Some states haven’t begun using opioid settlement funds intended to help curb the opioid epidemic. Meanwhile, more than 100,000 Americans died of an overdose last year.
Major policy changes and disavowals have made this a watershed year for curbing the use of the discredited “excited delirium” diagnosis to explain deaths in police custody. Now the ripple effects are spreading across the country into court cases, state legislation, and police training classes.
Native American leaders see bison herds and ancestral gardens as ways to bring healthy eating to their people.
Colorado officials say they haven’t been able to stand up a program to import drugs from Canada because of drugmaker opposition — and the Biden administration’s inaction.
States and counties look to expand programs that accept donations of unused surplus drugs from places like nursing homes and hospitals and redistribute them to low-income and uninsured residents.
The bottleneck caused by states’ reevaluation of Medicaid enrollees has swept up low-income families that rely on other safety-net services.
New research finds that private wells near more than 82% of select military sites were contaminated with PFAS chemicals.
About a third of the 130,000 people Utah has dropped from Medicaid this year say they now lack health insurance. It’s a glimpse into the fate of people caught up in Medicaid’s “unwinding.”
The private insurance market has proved wildly inadequate in providing financial security for millions of older Americans, in part by underestimating how many policyholders would use their coverage.
PFAS chemicals are found in hundreds of products and weapons used by the U.S. military. Defense Department officials say a blanket ban on these man-made substances would threaten military readiness.
Intermountain Residential in Montana is one of the only facilities in the United States that offer long-term residential behavioral treatment for kids as young as four. Now, administrators say they’re not sure how long it can keep its doors open.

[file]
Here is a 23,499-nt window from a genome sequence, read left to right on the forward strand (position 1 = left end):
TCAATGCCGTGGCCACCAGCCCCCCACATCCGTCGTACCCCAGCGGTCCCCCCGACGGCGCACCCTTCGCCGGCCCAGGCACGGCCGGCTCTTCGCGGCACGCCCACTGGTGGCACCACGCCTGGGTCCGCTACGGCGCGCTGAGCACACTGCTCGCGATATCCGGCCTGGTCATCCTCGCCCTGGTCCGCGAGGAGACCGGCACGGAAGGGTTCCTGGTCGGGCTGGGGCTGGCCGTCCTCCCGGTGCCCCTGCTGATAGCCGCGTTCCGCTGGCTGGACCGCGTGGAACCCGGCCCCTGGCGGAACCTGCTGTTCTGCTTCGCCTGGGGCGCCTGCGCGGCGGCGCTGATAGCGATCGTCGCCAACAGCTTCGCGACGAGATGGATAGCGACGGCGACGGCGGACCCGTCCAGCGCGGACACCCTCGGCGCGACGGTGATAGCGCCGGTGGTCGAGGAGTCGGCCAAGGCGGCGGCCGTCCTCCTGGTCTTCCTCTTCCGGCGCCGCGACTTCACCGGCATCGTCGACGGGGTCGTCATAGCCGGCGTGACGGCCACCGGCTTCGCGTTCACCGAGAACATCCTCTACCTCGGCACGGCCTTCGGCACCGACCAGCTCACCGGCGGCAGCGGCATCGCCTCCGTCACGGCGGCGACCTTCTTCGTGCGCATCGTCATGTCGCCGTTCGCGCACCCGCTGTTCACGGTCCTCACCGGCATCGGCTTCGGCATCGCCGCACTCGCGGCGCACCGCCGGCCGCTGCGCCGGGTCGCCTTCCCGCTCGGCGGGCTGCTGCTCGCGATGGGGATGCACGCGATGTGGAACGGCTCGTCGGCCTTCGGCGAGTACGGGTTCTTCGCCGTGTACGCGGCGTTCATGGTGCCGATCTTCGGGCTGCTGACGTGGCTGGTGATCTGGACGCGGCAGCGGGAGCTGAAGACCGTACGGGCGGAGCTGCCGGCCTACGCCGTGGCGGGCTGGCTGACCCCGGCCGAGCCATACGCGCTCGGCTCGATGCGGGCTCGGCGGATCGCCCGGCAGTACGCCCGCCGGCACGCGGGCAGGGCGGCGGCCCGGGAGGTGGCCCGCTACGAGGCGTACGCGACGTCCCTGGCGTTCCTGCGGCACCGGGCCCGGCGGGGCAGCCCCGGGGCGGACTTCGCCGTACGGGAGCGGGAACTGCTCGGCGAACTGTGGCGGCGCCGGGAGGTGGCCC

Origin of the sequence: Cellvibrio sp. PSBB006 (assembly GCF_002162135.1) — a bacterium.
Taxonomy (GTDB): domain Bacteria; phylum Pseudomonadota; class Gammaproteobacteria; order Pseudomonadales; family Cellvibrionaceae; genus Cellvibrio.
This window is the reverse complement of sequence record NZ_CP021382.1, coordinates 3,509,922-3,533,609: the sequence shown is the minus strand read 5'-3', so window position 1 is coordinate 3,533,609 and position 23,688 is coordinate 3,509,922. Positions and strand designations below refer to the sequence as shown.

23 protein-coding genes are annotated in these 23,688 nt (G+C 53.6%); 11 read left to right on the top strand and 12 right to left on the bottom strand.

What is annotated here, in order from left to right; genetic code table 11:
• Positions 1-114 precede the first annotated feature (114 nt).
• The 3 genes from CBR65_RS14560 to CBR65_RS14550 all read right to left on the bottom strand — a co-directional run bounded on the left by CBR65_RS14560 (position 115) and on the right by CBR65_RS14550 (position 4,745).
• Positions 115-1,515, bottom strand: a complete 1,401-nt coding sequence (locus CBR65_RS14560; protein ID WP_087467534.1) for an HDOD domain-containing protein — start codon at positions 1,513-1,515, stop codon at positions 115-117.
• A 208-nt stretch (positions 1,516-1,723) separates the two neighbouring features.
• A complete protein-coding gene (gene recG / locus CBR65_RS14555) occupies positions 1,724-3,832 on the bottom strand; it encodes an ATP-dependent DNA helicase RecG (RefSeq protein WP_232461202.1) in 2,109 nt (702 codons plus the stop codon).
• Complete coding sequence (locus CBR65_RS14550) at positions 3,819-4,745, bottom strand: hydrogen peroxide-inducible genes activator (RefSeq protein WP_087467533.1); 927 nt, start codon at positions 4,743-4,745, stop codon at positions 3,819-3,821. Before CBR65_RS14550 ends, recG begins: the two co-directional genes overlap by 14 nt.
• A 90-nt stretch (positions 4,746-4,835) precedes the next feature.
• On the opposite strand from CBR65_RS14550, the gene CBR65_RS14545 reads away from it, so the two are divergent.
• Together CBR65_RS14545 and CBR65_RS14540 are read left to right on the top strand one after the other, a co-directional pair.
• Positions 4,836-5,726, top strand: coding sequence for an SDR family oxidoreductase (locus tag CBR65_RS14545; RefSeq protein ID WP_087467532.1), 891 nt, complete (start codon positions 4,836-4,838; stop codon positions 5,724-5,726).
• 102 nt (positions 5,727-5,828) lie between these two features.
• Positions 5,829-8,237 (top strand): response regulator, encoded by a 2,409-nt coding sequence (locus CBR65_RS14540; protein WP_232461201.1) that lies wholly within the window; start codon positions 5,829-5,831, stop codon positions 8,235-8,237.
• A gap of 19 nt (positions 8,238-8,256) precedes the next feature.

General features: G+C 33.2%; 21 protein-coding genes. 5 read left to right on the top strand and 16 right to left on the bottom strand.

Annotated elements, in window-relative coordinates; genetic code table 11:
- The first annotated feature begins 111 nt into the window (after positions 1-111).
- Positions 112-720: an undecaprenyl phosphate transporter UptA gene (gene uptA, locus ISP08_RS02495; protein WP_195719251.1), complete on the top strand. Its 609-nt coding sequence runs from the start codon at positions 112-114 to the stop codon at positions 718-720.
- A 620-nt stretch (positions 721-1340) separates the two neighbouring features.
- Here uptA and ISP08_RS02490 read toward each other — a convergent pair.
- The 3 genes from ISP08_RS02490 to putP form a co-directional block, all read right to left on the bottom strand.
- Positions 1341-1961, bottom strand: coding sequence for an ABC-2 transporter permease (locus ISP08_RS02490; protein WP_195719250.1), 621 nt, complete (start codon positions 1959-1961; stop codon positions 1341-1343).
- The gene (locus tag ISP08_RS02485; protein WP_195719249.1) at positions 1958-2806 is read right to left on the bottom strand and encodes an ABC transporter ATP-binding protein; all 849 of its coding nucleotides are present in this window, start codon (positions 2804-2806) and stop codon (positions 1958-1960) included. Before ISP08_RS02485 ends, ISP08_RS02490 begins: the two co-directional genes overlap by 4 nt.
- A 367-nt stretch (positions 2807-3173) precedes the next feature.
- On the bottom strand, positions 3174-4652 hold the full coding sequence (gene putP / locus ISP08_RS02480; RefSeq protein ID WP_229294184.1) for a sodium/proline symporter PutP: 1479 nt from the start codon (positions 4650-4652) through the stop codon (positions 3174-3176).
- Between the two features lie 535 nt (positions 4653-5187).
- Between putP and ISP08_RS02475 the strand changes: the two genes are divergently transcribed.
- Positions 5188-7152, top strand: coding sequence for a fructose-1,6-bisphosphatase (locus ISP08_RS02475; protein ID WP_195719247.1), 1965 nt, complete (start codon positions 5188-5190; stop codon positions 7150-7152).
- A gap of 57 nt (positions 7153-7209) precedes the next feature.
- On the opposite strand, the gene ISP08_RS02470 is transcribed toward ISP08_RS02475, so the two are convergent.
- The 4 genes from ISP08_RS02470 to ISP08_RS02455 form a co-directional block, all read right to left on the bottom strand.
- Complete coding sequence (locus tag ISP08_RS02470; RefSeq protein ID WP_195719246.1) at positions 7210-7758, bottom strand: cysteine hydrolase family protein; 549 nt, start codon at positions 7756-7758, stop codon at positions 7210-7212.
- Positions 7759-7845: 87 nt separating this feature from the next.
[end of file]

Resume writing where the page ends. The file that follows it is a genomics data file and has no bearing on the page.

Treatments that don’t help patients, and may even harm them, are difficult to eliminate because they can be big sources of revenue.
Ohio is the latest state where voters have directly weighed in on abortion, and the next wave of such ballot measures is in the works in at least 11 other states, including Missouri.
As many states have moved to restrict or ban gender-affirming care for trans people, a few states, including New Mexico, have codified protections. But those laws don’t always mean accessing care is simple or quick, as a surge in new patients in the state collides with limited doctors and clinics.
Providers and health care advocates warn a proposed rule change in Montana would jeopardize immunity levels in child care centers and communities. Efforts to change vaccination exemption rules are underway in other states, too.
As credit rating agencies have removed small unpaid medical bills from consumer credit, scores have gone up, a new study finds.
As Medicaid programs across the nation review enrollees’ status in the wake of the pandemic, patients struggle to navigate the upheaval.
More than 16 million Americans who buy their own health insurance through state and federal marketplaces have until Jan. 15 to compare prices, change their coverage, or enroll for the first time.
Safe storage maps show gun owners where to put their firearms for safekeeping if they experience a mental health crisis. The idea has support among some gun enthusiasts, but legal obstacles threaten wider adoption.
More than half of seniors are enrolled in private Medicare Advantage plans instead of traditional Medicare. Rural enrollment has increased fourfold and many small-town hospitals say that threatens their viability.